iceageIf you’re a fan of this popular franchise, or have kids in your life that are, odds are you’ve already seen this third and latest entry. It’s already a huge hit, with a worldwide gross closing in on $250 million as of this writing. So this review isn’t really aimed at you, but rather the viewers who are interested in the 3D aspect of it, like I was. (My dad and six-year-old nephew hadn’t seen a 3D movie before, and though I would have preferred to see Up, which is the superior movie, Ice Age was the only game in town.) I haven’t seen the other Ice Age films, but I didn’t feel I was seeing the crucial third film in the trilogy, where all the unanswered questions from the other two films finally get answered. No, it’s just the continuing adventures of an unconventional herd (read: “family”) of prehistoric mammals and the other creatures they encounter (voiced by Ray Romano, John Leguizamo, Denis Leary, Queen Latifah, and Simon Pegg, among others). It’s pretty mild, even tiresome stuff at first, though when they enter a subterranean lost world filled with dinosaurs, the movie really kicks into gear. The climatic scenes are often spectacular visually, made more so by some pretty thrilling use of 3D, so if you’re in it for the 3D, these sequences make it worth seeing. Also, Pegg as a possibly insane weasel who guides the herd through the lost world on a mission to save their friend is often hilarious. A great movie? No, not even close, but pretty entertaining once it gets past a pretty slow start.

MONKEY RATING: TWO DINO-MONKEYS

(For a brief explanation of the Monkey Review rating system, click here.)

startrek2009First of all, let me assure all old school Star Trek fans, that is, fans of the original series and the six movies that followed it, that the new J.J. Abrams directed Star Trek, which forms a prequel to the series and the movies, is almost unfailingly respectful to its original sources. Longtime fans will have a great time spotting references to the series and previous films, which are woven into both the narrative and the background. In fact, the movie leans so heavily on its original sources that I wonder what audiences completely new to the Star Trek universe will make of it. I imagine what they’ll see is an attractive young cast, headed by Chris Pine as James T. Kirk and Zachary Quinto as Spock, in a super fast paced sci-fi action adventure that pits the crew of the USS Enterprise against Nero (Eric Bana), a Romulan bent on a spectacular and particularly heinous revenge. Pine is good as an immature Kirk, but Quinto really nails it as Spock. Out of the rest of the crew, Karl Urban, John Cho and Simon Pegg make the best impressions as Dr. McCoy, Sulu and Scotty, respectively, while Zoe Saldana as Uhuru, who is quite good, appears to be playing a different character altogether. Anton Yelchin rounds out the cast as a very young and very awkward but still charming Chekov. The pros? The visuals are quite stunning, and Abrams is simply one of the best action directors around, able to stage sequences that are thrilling while also inspiring genuine awe and wonder. The story is also clever enough that it gives filmmakers the license to go their own way with the Star Trek story. The cons? Though the fate of worlds hangs in the balance, and though there’s a lot of excitement generated in general, there’s a curious lack of suspense to the proceedings. Also, while most of the other films and TV episodes revolved around some great philosophical idea or question, audiences will find precious little of that in this version of Star Trek. Judged as a summer blockbuster, Star Trek is pretty terrific. Judged against the series and other Star Trek movies? Well, it’s no Wrath Of Khan, that’s for sure, but I’d rank it just below The Voyage Home: Like that latter film it’s a crowd pleaser, though it possesses an action bent rather than a comic one. So, all in all, I was mightily entertained by the new Star Trek, though I strongly hope the next film includes a return to the intellectual and philosophical underpinnings that endeared audiences to the original Star Trek in the first place.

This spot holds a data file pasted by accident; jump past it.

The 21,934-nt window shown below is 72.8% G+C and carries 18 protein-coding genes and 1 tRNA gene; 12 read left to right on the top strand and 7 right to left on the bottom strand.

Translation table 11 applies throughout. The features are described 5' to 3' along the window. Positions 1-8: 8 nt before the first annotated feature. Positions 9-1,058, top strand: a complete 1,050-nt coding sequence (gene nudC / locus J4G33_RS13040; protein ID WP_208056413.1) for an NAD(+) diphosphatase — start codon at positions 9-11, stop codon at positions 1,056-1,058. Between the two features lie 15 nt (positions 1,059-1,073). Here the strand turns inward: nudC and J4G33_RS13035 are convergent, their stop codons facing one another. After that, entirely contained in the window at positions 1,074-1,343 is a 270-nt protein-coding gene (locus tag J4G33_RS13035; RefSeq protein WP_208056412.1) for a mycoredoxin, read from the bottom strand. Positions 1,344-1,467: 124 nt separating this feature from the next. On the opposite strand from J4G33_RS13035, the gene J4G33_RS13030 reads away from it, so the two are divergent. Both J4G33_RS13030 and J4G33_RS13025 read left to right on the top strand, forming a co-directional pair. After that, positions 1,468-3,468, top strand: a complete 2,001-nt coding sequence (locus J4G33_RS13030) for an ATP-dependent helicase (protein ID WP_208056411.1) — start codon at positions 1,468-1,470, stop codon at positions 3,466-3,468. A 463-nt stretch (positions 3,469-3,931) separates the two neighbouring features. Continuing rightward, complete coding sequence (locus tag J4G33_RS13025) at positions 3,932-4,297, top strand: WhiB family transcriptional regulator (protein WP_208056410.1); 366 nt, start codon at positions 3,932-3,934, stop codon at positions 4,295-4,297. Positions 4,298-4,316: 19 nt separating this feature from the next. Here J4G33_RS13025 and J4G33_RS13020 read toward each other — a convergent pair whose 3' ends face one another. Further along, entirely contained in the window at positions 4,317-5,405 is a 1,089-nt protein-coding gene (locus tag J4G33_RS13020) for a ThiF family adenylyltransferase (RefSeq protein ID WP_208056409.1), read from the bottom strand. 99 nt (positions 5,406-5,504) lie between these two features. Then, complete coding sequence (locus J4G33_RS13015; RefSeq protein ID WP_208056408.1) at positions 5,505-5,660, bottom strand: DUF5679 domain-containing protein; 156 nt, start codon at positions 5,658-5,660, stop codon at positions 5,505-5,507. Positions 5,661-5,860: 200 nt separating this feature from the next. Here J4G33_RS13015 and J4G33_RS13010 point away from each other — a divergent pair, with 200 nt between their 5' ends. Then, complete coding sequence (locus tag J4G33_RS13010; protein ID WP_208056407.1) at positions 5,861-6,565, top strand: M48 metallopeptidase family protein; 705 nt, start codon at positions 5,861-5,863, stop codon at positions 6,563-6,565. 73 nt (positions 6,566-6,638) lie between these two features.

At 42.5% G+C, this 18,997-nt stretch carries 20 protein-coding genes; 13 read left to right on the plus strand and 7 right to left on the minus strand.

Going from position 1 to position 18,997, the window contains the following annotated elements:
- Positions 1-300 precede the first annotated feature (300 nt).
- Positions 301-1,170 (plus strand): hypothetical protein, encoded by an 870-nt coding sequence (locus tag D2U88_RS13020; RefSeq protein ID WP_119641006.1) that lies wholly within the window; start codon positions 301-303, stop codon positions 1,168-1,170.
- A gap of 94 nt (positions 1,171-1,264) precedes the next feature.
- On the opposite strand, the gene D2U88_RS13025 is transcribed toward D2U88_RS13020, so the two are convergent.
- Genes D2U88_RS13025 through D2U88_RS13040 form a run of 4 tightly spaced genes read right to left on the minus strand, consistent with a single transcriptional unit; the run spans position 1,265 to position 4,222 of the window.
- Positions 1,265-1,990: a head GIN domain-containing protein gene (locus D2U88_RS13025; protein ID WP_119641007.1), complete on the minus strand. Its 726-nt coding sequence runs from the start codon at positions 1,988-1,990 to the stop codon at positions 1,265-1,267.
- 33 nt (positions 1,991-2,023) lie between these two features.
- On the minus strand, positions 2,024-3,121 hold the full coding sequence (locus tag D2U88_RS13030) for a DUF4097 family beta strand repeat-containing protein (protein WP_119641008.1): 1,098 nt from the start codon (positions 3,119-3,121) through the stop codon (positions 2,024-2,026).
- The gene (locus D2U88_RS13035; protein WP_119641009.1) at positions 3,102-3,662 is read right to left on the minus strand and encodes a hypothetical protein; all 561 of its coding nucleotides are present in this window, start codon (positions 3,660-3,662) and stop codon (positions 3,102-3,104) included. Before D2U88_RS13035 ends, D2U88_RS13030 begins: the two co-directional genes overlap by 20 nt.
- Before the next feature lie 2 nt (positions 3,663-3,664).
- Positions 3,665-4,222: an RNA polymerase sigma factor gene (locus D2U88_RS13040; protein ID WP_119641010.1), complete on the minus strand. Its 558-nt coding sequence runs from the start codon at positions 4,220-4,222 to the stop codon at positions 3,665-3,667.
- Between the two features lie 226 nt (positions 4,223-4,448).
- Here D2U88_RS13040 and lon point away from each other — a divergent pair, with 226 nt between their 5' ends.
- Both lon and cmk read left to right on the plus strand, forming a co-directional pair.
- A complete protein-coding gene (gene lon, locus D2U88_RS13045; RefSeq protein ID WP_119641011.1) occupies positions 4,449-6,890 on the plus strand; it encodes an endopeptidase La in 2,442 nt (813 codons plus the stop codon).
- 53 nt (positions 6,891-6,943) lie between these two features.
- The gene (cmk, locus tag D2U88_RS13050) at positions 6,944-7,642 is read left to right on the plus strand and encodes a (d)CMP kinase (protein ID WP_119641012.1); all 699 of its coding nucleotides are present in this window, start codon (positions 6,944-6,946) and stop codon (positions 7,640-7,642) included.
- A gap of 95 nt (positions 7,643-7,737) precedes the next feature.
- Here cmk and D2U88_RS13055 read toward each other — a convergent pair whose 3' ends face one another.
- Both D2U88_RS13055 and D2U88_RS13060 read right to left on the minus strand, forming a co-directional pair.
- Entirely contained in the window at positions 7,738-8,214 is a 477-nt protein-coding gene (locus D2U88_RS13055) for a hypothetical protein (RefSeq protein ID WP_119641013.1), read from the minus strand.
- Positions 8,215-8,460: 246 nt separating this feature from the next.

MONKEY RATING: ONE TREKKIE MONKEY

(For a brief explanation of the Monkey Review rating system, click here.)